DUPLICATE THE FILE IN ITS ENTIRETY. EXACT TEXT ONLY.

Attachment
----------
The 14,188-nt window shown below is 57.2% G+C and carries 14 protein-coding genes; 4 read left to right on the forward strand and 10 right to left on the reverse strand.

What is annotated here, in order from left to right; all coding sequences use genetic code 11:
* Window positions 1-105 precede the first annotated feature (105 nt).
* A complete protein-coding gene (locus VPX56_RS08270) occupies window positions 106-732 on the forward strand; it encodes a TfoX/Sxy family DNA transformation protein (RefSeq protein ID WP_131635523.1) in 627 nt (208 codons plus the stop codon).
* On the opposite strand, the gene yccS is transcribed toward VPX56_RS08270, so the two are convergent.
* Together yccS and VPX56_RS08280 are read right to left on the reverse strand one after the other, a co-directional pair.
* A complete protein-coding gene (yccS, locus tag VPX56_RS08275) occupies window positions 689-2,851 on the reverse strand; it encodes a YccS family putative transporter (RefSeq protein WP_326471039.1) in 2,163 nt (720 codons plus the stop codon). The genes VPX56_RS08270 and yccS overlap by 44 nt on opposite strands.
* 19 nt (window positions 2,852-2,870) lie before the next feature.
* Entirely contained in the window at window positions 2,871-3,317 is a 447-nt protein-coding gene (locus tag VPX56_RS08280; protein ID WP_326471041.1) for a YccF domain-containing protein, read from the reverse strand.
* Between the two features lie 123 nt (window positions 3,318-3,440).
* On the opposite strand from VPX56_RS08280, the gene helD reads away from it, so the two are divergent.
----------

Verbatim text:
The 14,188-nt window shown below is 57.2% G+C and carries 14 protein-coding genes; 4 read left to right on the forward strand and 10 right to left on the reverse strand.

What is annotated here, in order from left to right; all coding sequences use genetic code 11:
* Window positions 1-105 precede the first annotated feature (105 nt).
* A complete protein-coding gene (locus VPX56_RS08270) occupies window positions 106-732 on the forward strand; it encodes a TfoX/Sxy family DNA transformation protein (RefSeq protein ID WP_131635523.1) in 627 nt (208 codons plus the stop codon).
* On the opposite strand, the gene yccS is transcribed toward VPX56_RS08270, so the two are convergent.
* Together yccS and VPX56_RS08280 are read right to left on the reverse strand one after the other, a co-directional pair.
* A complete protein-coding gene (yccS, locus tag VPX56_RS08275) occupies window positions 689-2,851 on the reverse strand; it encodes a YccS family putative transporter (RefSeq protein WP_326471039.1) in 2,163 nt (720 codons plus the stop codon). The genes VPX56_RS08270 and yccS overlap by 44 nt on opposite strands.
* 19 nt (window positions 2,852-2,870) lie before the next feature.
* Entirely contained in the window at window positions 2,871-3,317 is a 447-nt protein-coding gene (locus tag VPX56_RS08280; protein ID WP_326471041.1) for a YccF domain-containing protein, read from the reverse strand.
* Between the two features lie 123 nt (window positions 3,318-3,440).
* On the opposite strand from VPX56_RS08280, the gene helD reads away from it, so the two are divergent.